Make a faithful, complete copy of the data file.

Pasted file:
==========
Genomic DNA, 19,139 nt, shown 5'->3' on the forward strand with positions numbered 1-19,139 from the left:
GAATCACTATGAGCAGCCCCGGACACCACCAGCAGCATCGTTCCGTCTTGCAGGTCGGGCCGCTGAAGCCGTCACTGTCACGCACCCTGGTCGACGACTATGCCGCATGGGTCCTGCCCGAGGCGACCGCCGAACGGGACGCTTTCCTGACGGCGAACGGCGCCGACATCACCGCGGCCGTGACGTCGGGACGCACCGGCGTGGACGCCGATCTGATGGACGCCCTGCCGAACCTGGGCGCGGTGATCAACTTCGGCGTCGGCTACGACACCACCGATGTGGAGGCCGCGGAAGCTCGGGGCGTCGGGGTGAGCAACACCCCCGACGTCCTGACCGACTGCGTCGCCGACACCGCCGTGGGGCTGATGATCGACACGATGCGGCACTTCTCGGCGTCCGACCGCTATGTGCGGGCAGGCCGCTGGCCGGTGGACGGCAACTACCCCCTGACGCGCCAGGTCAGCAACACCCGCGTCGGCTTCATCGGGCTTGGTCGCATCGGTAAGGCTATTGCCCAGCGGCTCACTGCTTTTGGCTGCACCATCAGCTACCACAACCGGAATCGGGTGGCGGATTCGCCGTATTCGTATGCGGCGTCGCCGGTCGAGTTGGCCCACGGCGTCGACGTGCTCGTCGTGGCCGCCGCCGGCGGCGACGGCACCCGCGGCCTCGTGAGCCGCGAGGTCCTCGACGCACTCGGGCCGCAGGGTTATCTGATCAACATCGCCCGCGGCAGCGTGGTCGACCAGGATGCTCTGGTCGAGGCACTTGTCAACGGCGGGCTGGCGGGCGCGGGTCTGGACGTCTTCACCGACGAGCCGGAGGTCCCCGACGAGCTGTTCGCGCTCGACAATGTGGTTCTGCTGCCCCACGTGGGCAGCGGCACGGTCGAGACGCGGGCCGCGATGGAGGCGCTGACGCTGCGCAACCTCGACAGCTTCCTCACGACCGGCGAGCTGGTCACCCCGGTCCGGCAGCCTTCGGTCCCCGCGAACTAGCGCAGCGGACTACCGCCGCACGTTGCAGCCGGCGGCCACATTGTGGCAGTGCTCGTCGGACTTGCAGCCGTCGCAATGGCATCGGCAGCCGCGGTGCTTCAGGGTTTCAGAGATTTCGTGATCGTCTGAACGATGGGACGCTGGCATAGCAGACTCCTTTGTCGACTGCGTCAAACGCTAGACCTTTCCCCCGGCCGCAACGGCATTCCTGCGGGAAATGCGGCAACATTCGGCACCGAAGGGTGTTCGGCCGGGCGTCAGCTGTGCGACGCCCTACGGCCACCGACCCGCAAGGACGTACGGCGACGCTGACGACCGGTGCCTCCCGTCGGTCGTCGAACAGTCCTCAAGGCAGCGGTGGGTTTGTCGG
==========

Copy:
Genomic DNA, 19,139 nt, shown 5'->3' on the forward strand with positions numbered 1-19,139 from the left:
GAATCACTATGAGCAGCCCCGGACACCACCAGCAGCATCGTTCCGTCTTGCAGGTCGGGCCGCTGAAGCCGTCACTGTCACGCACCCTGGTCGACGACTATGCCGCATGGGTCCTGCCCGAGGCGACCGCCGAACGGGACGCTTTCCTGACGGCGAACGGCGCCGACATCACCGCGGCCGTGACGTCGGGACGCACCGGCGTGGACGCCGATCTGATGGACGCCCTGCCGAACCTGGGCGCGGTGATCAACTTCGGCGTCGGCTACGACACCACCGATGTGGAGGCCGCGGAAGCTCGGGGCGTCGGGGTGAGCAACACCCCCGACGTCCTGACCGACTGCGTCGCCGACACCGCCGTGGGGCTGATGATCGACACGATGCGGCACTTCTCGGCGTCCGACCGCTATGTGCGGGCAGGCCGCTGGCCGGTGGACGGCAACTACCCCCTGACGCGCCAGGTCAGCAACACCCGCGTCGGCTTCATCGGGCTTGGTCGCATCGGTAAGGCTATTGCCCAGCGGCTCACTGCTTTTGGCTGCACCATCAGCTACCACAACCGGAATCGGGTGGCGGATTCGCCGTATTCGTATGCGGCGTCGCCGGTCGAGTTGGCCCACGGCGTCGACGTGCTCGTCGTGGCCGCCGCCGGCGGCGACGGCACCCGCGGCCTCGTGAGCCGCGAGGTCCTCGACGCACTCGGGCCGCAGGGTTATCTGATCAACATCGCCCGCGGCAGCGTGGTCGACCAGGATGCTCTGGTCGAGGCACTTGTCAACGGCGGGCTGGCGGGCGCGGGTCTGGACGTCTTCACCGACGAGCCGGAGGTCCCCGACGAGCTGTTCGCGCTCGACAATGTGGTTCTGCTGCCCCACGTGGGCAGCGGCACGGTCGAGACGCGGGCCGCGATGGAGGCGCTGACGCTGCGCAACCTCGACAGCTTCCTCACGACCGGCGAGCTGGTCACCCCGGTCCGGCAGCCTTCGGTCCCCGCGAACTAGCGCAGCGGACTACCGCCGCACGTTGCAGCCGGCGGCCACATTGTGGCAGTGCTCGTCGGACTTGCAGCCGTCGCAATGGCATCGGCAGCCGCGGTGCTTCAGGGTTTCAGAGATTTCGTGATCGTCTGAACGATGGGACGCTGGCATAGCAGACTCCTTTGTCGACTGCGTCAAACGCTAGACCTTTCCCCCGGCCGCAACGGCATTCCTGCGGGAAATGCGGCAACATTCGGCACCGAAGGGTGTTCGGCCGGGCGTCAGCTGTGCGACGCCCTACGGCCACCGACCCGCAAGGACGTACGGCGACGCTGACGACCGGTGCCTCCCGTCGGTCGTCGAACAGTCCTCAAGGCAGCGGTGGGTTTGTCGG